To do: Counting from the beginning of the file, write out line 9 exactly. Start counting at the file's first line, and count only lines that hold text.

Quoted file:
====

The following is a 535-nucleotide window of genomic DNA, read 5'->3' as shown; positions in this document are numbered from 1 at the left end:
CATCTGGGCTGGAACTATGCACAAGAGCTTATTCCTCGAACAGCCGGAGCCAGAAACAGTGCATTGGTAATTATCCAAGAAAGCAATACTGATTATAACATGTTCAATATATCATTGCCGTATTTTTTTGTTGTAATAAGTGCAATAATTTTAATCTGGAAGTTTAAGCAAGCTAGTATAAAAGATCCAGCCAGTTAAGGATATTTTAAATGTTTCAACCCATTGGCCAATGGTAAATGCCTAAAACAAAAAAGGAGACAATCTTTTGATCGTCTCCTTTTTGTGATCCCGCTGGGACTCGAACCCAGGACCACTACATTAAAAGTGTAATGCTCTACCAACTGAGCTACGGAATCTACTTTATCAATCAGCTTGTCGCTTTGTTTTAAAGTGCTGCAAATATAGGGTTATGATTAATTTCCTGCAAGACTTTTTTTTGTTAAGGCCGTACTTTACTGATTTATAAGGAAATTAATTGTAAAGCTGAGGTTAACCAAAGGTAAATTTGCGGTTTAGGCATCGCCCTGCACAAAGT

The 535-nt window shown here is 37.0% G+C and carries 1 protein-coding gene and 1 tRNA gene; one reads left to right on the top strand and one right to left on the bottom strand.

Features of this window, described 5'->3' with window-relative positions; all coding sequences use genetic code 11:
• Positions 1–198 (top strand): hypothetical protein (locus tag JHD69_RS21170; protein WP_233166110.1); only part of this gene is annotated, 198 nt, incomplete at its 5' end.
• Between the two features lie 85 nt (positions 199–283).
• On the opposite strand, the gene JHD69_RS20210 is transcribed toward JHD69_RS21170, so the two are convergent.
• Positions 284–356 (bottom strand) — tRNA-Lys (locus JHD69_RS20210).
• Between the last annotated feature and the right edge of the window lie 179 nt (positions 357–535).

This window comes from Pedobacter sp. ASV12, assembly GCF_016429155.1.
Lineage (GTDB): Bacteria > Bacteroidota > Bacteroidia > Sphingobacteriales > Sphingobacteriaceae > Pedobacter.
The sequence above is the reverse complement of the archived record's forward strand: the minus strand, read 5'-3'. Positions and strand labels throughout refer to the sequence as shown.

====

• Between the last annotated feature and the right edge of the window lie 179 nt (positions 357–535).